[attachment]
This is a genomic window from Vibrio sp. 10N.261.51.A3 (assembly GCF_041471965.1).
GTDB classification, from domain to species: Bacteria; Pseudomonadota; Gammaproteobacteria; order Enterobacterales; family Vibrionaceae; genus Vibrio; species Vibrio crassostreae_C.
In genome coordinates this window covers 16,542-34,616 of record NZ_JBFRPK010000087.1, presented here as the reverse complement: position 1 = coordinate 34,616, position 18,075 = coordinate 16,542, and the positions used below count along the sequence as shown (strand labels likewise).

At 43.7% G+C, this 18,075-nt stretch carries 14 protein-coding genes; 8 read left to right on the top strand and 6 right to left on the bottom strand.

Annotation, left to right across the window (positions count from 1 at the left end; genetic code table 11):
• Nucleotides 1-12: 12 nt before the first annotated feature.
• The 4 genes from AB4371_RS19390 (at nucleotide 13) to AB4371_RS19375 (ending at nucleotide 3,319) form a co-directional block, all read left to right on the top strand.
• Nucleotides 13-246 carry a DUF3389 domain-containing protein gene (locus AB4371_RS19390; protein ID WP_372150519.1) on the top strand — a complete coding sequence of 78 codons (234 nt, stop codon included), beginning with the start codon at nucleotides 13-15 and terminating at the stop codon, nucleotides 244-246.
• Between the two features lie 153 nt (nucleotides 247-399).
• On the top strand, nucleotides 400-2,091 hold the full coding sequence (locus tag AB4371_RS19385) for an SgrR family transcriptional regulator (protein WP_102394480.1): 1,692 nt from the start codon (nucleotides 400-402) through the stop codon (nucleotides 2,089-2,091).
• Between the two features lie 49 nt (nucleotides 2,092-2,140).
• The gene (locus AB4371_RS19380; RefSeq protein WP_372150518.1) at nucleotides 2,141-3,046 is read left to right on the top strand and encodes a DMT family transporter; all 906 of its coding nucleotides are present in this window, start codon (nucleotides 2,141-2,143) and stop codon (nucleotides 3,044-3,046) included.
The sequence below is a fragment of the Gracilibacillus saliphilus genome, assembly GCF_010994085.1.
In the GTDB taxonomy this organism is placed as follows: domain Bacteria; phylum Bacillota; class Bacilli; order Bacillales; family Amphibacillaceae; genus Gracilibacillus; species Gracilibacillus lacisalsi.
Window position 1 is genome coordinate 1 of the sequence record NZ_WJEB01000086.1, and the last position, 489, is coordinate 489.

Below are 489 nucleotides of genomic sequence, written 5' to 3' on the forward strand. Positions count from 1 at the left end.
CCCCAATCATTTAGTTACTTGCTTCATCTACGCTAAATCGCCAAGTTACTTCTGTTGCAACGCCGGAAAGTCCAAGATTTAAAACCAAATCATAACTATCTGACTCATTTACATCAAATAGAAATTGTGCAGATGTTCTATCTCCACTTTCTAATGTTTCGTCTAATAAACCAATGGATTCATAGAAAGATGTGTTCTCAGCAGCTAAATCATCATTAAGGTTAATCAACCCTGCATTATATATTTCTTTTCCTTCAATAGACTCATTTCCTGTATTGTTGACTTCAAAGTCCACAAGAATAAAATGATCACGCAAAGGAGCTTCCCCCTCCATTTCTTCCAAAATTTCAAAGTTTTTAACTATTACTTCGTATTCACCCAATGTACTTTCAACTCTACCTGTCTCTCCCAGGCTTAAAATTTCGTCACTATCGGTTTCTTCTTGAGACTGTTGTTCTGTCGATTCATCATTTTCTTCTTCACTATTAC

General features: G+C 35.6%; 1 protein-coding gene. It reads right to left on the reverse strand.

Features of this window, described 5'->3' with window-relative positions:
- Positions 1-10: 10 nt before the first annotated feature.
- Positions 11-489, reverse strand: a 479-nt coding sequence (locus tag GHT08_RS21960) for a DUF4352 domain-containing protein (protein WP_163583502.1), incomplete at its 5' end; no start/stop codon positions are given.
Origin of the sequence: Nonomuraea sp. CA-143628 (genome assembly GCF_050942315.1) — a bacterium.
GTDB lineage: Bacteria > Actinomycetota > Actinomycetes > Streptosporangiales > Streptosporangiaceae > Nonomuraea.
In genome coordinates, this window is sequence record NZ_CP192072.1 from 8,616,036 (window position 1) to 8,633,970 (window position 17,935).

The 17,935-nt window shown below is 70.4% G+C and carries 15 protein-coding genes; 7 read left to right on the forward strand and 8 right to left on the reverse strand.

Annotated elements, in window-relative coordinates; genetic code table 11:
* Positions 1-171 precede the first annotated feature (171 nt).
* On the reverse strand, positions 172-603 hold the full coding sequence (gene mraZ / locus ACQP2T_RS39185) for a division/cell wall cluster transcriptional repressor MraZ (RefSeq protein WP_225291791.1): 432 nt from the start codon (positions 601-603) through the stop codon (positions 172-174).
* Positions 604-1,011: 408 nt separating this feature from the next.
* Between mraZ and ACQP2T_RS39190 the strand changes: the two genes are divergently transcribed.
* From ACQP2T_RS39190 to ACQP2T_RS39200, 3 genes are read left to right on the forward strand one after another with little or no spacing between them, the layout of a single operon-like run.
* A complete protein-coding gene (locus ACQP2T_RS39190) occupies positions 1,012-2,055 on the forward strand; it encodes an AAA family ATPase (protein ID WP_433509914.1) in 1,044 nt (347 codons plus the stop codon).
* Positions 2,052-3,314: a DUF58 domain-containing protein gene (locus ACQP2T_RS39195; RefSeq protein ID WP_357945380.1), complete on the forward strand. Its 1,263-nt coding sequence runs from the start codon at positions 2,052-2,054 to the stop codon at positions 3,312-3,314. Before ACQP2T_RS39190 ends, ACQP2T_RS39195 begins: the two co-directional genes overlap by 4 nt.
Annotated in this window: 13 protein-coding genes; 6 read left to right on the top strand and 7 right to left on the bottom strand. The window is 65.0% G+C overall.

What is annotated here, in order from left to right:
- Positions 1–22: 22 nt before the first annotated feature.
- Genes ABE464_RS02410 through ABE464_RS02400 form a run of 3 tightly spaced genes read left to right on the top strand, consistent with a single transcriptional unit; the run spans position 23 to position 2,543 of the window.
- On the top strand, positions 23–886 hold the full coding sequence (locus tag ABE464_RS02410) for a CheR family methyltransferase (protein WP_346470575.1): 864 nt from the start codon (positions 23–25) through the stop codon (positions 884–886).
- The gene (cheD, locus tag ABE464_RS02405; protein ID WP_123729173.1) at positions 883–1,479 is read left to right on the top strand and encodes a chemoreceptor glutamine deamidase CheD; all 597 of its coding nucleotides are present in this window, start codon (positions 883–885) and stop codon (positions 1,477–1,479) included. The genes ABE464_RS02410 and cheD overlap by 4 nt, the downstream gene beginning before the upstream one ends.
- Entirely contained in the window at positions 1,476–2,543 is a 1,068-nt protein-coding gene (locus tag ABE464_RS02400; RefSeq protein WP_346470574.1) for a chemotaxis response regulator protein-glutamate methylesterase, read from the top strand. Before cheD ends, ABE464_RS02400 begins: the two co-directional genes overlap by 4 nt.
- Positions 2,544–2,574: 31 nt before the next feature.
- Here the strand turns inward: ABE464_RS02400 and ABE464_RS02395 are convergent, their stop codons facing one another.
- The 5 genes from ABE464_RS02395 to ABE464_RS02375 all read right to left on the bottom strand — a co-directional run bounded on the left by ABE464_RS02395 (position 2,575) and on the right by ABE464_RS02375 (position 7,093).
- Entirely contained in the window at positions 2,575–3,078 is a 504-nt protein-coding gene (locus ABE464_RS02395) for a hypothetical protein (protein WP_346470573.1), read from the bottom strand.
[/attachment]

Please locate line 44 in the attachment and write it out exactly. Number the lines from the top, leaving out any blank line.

- Entirely contained in the window at positions 2,575–3,078 is a 504-nt protein-coding gene (locus ABE464_RS02395) for a hypothetical protein (protein WP_346470573.1), read from the bottom strand.